Whatever the reasons are, there's no excuse
Gary Shelton, The St.Petersburg Times, published 4 October 2004

Take heart. It could be worse. By now, one supposes, the Bucs could have lost five out of four. Just think. What if the coaching staff wasn't so darned clever? What if the front office didn't have such a shrewd plan? What if the owners weren't willing to spend so much money? What if the team didn't have such veteran leadership? What if the players weren't competing so hard? Gee. In that case, one supposes, the Bucs really would be in trouble.

As it is, this 0-4 start, evidently, is but a mere annoyance. Wander through the locker room, and you can hear how close the Bucs have been to victory, and how hard they are competing, and how few plays are standing between them and the seventh level of wonderfulness. Listen, and the temptation is to immediately rush into the street and warn the NFL that it had just better watch out.

This is what 0-4 does. It reduces a team to a jabbering stream of cliches that losing teams have used since the days of the Frankford Yellow Jackets. It leaves fans attempting to find a measure of pleasure in the comparative comfort of a close defeat. It leads to the lowering of standards and the rapid emptying of locker rooms. Ah, 0-4. As in Oh-For-Crying-Out-Loud.

This is awful. This is a bottom-feeding, sense-numbing assault on the senses. If it gives you one second of pleasure that the Bucs lost by three instead of by, say, 14, then you should immediately have an L tattooed to the middle of your forehead. Nothing quite screams "loser" like someone trying to find comfort in prettying up a defeat. Yes, if you're measuring losses, this one was a trifle better than the others. That's like saying that Police Academy III was the finest movie of the series and that, if you're going to get ill, measles are better than malaria.

Repeat: The Bucs are 0-4, and they should immediately draft a letter to the commissioner thanking him for starting the season a week late. Even for a franchise that has lost - and lost in a majestically horrible, orange-coated fashion - for most of its history, this is only the seventh time Tampa Bay has started 0-4. Think about it. So far, this year's Bucs are as bad as they were in their first year, and in the year before Doug Williams arrived, and in the year after Williams left, and in Leeman Bennett's first year, and in Richard Williamson's last stand, and in Tony Dungy's first year.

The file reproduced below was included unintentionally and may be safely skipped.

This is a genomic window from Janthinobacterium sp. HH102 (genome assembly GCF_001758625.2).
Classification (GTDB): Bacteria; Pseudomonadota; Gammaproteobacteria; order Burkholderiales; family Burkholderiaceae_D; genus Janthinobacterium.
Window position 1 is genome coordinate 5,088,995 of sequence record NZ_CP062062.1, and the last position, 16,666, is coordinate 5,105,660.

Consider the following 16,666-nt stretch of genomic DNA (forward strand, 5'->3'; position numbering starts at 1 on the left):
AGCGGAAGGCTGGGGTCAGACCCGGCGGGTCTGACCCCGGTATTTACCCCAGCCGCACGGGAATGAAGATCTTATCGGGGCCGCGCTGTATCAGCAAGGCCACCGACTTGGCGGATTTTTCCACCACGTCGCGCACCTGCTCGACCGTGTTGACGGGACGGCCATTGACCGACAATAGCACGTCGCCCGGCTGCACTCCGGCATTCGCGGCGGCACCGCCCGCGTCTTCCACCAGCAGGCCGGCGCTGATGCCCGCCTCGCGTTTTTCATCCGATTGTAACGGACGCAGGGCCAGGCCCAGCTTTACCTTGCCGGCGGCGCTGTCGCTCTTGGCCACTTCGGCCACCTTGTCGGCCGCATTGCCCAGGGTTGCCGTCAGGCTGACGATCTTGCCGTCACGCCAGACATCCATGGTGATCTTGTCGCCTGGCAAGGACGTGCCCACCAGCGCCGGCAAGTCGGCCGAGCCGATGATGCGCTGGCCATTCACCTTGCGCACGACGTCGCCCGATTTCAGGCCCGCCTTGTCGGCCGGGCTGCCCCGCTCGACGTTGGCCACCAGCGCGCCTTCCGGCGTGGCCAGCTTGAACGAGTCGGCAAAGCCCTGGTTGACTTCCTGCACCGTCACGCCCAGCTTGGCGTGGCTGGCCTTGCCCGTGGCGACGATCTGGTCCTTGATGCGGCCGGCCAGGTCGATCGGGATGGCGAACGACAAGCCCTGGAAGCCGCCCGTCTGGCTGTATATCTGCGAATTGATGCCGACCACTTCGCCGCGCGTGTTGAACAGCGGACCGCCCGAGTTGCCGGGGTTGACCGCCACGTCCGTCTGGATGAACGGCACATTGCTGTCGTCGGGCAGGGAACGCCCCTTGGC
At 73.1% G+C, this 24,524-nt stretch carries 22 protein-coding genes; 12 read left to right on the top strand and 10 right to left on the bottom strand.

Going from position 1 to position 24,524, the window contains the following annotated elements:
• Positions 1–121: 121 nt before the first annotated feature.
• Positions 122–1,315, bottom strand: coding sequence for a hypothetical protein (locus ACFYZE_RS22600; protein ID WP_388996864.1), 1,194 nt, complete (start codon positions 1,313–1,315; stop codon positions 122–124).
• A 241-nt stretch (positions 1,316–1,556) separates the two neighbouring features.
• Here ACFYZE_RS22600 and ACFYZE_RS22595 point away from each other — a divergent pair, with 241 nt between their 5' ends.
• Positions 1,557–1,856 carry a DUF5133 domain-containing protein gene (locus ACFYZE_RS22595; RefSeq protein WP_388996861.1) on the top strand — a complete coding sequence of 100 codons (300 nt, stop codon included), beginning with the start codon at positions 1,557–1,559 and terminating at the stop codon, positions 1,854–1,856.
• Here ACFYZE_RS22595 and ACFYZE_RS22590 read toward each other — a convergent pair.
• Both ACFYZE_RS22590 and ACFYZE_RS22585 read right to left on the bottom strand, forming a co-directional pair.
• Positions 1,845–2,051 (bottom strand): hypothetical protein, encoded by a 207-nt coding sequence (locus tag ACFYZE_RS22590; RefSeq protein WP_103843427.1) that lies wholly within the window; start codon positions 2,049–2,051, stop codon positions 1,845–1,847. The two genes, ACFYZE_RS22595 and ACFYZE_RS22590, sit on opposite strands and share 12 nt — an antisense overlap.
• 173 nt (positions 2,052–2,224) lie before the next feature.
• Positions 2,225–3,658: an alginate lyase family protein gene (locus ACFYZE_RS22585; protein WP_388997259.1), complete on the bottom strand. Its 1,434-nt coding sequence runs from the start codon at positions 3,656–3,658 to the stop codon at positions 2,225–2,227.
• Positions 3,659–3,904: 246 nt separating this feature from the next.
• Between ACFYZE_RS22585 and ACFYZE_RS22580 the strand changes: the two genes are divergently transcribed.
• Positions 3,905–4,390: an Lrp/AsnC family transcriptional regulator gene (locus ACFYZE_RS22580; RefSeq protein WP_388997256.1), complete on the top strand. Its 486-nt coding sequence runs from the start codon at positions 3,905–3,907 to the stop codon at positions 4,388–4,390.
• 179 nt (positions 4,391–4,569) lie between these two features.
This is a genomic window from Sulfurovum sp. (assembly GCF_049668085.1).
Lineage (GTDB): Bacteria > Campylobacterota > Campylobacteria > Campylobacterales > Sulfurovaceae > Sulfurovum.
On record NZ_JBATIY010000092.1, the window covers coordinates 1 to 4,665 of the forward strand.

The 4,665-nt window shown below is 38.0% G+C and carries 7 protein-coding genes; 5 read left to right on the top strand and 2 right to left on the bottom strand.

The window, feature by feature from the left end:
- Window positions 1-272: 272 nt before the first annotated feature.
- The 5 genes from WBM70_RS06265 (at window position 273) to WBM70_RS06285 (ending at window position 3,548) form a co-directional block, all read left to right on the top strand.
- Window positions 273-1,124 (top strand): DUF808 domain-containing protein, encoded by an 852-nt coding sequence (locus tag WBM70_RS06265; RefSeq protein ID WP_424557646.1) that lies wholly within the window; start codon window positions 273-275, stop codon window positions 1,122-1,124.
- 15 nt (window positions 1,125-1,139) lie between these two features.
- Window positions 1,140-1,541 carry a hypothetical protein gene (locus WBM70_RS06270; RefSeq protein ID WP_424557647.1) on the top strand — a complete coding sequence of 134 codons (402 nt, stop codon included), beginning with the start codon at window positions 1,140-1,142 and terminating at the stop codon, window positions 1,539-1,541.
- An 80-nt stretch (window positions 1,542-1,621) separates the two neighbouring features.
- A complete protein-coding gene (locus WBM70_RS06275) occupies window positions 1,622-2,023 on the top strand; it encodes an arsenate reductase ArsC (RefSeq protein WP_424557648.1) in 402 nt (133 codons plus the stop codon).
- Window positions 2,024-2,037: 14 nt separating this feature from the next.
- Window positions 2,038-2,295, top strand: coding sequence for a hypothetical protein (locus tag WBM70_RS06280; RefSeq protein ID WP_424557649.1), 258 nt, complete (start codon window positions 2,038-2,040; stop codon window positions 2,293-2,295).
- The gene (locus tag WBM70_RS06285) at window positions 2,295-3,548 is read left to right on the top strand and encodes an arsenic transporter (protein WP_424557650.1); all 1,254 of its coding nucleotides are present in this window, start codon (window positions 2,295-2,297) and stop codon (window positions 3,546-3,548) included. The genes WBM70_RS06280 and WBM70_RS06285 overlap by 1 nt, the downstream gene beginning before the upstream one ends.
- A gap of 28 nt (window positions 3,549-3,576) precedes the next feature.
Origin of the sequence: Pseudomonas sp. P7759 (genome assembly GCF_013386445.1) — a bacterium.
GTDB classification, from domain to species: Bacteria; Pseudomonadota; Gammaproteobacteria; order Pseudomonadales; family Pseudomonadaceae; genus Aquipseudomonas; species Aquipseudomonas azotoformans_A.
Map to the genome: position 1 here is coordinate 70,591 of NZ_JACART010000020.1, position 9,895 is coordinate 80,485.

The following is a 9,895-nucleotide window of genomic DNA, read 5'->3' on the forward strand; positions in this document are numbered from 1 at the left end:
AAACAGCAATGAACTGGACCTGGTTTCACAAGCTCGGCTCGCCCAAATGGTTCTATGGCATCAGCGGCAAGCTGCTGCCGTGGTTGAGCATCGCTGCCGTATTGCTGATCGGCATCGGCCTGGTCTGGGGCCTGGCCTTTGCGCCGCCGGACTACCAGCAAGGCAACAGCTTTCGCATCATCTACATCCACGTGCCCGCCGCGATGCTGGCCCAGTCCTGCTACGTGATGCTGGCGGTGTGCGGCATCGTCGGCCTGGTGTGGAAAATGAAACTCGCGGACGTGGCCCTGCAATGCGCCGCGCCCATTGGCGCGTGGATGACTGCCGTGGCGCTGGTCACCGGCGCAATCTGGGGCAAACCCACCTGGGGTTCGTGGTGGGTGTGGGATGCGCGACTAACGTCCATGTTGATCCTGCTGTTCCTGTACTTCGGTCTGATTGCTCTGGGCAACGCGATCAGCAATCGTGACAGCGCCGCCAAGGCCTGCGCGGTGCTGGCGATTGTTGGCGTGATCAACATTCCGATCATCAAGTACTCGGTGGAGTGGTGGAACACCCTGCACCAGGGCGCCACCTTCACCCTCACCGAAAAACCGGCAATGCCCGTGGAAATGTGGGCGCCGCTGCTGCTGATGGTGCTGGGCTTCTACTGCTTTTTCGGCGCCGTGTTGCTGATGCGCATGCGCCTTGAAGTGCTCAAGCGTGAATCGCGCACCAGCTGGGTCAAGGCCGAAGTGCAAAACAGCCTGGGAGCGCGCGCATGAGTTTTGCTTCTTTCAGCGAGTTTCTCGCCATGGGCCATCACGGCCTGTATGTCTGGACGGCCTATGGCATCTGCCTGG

The average turnout of those seasons, by the way, is 2.5 victories. So at least 2 1/2 teams are in trouble, though from here, it's hard to say which two and which half. It is fair to say those teams lost some close games, too. So did the Bengals and the Cardinals and the Lions, teams that were forever a few plays away, who were forever lamenting close losses and and tough calls and bad breaks.

That's the sad thing. The Bucs have returned to the squalor of their old neighborhood. They have gone from champion to expansion team so fast we may all get the bends. They aren't talented enough to win big, they aren't poised enough to win close. Here's a stat that jumps out at you. In games decided by 10 points or fewer, Jon Gruden is 4-15. In games decided by more than 10, he's 15-2.

Granted, this game was a bit less hostile on the senses. There was a little more life, and a little more youth, to the offense. Hey, better to watch The Rugrats Movie than another showing of Cocoon. Though, it should be said that when you are pleased to see Kenyatta Walker again, it's one of the seven warning signs of a season gone desperately wrong. Here is the disappointment, however. As games go, this one was a fruit begging to be plucked. It was there for the offense, which couldn't reach it. It was there for the defense, which couldn't hold it.

Again, that happens with losing teams. They can defend their ground perfectly well on little plays, but on important plays, the game-shaping plays, they turn into the waiter you can't find. There is something about the final quarter that makes good teams big and bad teams small. This one? It turns into an ant farm. Consider the final three possessions by the Bucs offense (not including the final play). All three times, the Bucs could win the game with a crucial drive. Instead, they got only one first down. Of their final 11 plays, seven went for 2 yards or less. They kept the ball for 200 seconds, for 87 seconds and for 97 seconds.

Consider the final two possessions by the Bucs defense. Both times, the Broncos were pinned on their 10. Both times, they played keepaway. Once, they kept it for almost six minutes of the fourth quarter before kicking the eventual winning field goal. The second, they kept it for 7:23 of the final 7:26 of the game. Every time the Bucs appeared close to making a stand, they could not get out of their own way. There was Dwight Smith's 37-yard pass interference penalty on third and 8. There was Derrick Brooks' defensive holding on a Broncos field goal (Denver ran another 64 seconds off the clock before kicking it again). There was Chartric Darby's offsides when the Bucs seemed to have stopped Denver in time for a last-chance drive with 1:54 to play.

This is what happens at 0-4. Bad teams find a way to lose. Afterward, they find the phrases to explain it away.